Yikes, bad computation results with CUDA 7.5 release driver


out of curiosity I installed CUDA 7.5 on a GTX 970 equipped Ubuntu 12.04 system (I know, unsupported configuration…). I tested some of the included CUDA samples, these ran fine.

Interestingly one of our production kernels gave bad computation results after the driver update. The code was compiled for sm_30 with the CUDA 5.0 toolkit, and hence I suspect a problem with the runtime translation onto my GTX 970 GPU done by the driver.

Has anyone else observed known good kernels producing bad output after upgrading from an older driver (e.g. CUDA 7.0) to the driver shipping with the CUDA 7.5 release?

I downgraded the CUDA driver to the one included in the CUDA 7.0 toolkit and all is fine again.


You would probably want to report this to NVIDIA as a bug, although it seems possible that your original source code contained a latent bug that now has been exposed by the more aggressively optimizing compiler backend (ptxas) in the new driver.

The potential for cross-architecture JIT compilation to be broken is somewhat greater than for offline compilation. The offline compiler has to deal with exactly one combination of frontend and backend that is carefully tested. For JIT compilation there are numerous such combinations of many older frontend producing multiple different older versions of PTX that are subsequently compiled with one recent backend. That is a much bigger test space.

It is possible the new backend in the driver has a bug, but it is also possible the old frontend that produced the PTX used in your JIT compilation had a bug that went undetected due to artifacts of older backends’ code generation.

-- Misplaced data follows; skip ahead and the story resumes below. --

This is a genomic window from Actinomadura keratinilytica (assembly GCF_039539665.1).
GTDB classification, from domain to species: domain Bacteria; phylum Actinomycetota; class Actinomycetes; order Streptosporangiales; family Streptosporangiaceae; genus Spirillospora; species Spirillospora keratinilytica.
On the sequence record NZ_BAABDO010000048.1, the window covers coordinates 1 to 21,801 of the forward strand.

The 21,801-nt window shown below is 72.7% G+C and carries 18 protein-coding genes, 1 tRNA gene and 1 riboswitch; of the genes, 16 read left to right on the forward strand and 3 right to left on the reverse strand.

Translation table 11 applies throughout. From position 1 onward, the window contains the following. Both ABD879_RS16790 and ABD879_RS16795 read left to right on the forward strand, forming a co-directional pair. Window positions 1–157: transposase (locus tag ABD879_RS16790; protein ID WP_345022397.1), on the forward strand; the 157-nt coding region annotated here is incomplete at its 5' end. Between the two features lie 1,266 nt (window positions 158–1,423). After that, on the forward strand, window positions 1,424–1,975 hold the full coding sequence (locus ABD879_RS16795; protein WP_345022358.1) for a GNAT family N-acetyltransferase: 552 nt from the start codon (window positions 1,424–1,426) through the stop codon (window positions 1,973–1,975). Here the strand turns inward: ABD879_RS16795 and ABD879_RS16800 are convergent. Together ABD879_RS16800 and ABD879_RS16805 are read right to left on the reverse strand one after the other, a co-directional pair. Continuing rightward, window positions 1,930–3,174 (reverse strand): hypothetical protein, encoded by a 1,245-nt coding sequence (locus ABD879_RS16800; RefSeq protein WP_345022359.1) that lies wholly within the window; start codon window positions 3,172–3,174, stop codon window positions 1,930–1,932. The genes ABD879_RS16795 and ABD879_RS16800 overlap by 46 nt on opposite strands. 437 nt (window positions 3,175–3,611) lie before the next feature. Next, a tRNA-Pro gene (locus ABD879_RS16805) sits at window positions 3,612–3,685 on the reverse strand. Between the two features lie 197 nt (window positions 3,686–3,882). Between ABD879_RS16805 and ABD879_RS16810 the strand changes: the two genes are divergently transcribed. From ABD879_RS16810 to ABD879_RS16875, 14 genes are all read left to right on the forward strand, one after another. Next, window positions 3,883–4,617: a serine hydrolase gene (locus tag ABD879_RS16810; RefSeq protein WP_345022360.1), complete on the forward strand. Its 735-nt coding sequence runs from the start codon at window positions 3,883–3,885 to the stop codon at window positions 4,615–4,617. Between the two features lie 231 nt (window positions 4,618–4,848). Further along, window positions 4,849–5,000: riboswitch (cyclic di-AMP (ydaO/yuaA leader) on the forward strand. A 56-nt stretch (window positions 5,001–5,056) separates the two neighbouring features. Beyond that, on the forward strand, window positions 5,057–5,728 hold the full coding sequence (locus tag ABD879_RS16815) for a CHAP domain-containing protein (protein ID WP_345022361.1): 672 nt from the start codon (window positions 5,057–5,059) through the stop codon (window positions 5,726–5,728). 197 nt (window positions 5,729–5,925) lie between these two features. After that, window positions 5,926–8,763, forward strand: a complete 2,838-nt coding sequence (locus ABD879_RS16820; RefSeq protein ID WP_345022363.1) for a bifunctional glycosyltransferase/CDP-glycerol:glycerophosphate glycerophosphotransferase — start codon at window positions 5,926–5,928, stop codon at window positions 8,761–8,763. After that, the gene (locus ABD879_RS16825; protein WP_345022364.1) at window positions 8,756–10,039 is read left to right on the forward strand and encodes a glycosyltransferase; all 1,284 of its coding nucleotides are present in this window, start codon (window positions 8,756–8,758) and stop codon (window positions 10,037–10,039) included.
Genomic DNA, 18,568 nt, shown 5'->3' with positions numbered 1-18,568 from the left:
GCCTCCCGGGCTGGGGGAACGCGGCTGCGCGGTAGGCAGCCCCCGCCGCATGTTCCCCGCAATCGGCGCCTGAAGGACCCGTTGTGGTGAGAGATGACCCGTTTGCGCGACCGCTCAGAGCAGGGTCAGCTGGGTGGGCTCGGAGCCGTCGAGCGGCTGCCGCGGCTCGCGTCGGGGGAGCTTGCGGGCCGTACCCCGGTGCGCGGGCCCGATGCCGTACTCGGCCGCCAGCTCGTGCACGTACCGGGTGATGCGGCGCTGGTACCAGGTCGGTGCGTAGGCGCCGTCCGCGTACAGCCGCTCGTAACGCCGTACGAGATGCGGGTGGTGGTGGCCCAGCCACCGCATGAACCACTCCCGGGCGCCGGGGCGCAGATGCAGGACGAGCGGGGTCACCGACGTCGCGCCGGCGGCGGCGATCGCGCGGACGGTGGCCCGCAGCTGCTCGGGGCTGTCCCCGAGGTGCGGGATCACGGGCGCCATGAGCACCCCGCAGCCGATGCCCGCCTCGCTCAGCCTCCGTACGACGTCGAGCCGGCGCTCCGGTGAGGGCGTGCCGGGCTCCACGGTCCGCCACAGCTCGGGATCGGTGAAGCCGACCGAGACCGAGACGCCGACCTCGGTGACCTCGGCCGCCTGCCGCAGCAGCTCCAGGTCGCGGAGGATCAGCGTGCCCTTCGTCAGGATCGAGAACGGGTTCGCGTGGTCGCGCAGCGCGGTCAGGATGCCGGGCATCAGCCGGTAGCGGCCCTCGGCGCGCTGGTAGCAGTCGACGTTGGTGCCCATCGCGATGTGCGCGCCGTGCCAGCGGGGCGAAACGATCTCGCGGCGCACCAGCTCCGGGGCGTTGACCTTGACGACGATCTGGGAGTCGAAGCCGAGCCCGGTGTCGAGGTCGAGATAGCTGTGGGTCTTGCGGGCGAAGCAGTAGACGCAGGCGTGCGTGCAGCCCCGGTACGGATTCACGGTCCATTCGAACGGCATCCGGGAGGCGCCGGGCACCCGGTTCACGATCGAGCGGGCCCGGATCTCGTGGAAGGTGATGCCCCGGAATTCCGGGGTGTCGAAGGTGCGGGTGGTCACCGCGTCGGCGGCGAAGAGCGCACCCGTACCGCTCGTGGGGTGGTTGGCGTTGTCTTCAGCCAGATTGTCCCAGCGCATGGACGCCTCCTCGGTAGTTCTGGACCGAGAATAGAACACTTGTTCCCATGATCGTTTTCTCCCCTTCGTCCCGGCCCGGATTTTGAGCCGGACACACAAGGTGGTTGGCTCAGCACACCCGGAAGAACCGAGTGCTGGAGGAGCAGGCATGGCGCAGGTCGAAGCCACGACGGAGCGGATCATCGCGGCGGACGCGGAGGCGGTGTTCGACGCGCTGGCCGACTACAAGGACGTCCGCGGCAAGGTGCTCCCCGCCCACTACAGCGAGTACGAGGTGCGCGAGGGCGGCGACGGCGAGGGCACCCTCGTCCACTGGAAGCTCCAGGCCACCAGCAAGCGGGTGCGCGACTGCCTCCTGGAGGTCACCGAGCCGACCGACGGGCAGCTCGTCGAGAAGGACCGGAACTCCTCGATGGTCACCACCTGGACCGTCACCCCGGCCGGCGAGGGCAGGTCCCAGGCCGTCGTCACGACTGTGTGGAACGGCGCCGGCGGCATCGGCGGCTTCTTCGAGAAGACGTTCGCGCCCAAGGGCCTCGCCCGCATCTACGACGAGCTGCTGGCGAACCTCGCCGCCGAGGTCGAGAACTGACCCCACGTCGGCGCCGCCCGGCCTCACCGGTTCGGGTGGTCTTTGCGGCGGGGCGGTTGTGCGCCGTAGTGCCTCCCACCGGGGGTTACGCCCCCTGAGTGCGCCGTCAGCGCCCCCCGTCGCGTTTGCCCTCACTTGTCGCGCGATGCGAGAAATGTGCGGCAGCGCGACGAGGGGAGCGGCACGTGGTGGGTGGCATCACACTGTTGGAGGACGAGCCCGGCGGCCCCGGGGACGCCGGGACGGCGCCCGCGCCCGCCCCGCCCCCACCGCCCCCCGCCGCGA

My recommendation would be to rely on JIT compilation only if absolutely necessary. Instead, create a fat binary which incorporated SASS for each GPU architecture your app needs to support, plus PTX for only the latest architecture for forward compatibility with yet to ship architectures.

While we’d love to work without making use of JIT translation, we cannot currently target Maxwell GPUs with the CUDA 5.0 toolkit that we are building our application with. Upgrading the toolkit is considered an even bigger risk than upgrading the driver. ;)

We’ve previously used CUDA 2.3, switched to 5.0 not so long ago and the next leap may be to 7.0 (because I like that it supports lambda expressions and is still supported on Ubuntu 12.04).

As for creating a bug report: That faulty kernel is part of a bigger project, and building a simple repro case might cause too much effort for now. I’ll reconsider filing a bug report later.


In that case, unless you absolutely need some functionality provided by a newer driver, I’d say stick with the one you know works.

Whether upgrading the toolkit or the driver is a bigger risk I cannot answer based on data, but my gut feeling is that a driver change represents a bigger risk in terms functionally broken code: It is a complex low-level mechanism with close to zero visibility to the average CUDA programmer. With a toolkit change one can at least look at the generated code, check timing with the profiler, use cuda-memcheck to check for race conditions, etc.

As for using JIT compilation to target GPU architectures that did not exist at the time the application code was created, my long-standing recommendation is to switch to natively compiled code at the first chance, that is, asap.

Long-term use of JIT compilation is best limited to dynamic code generation scenarios, where code must be generated at run time.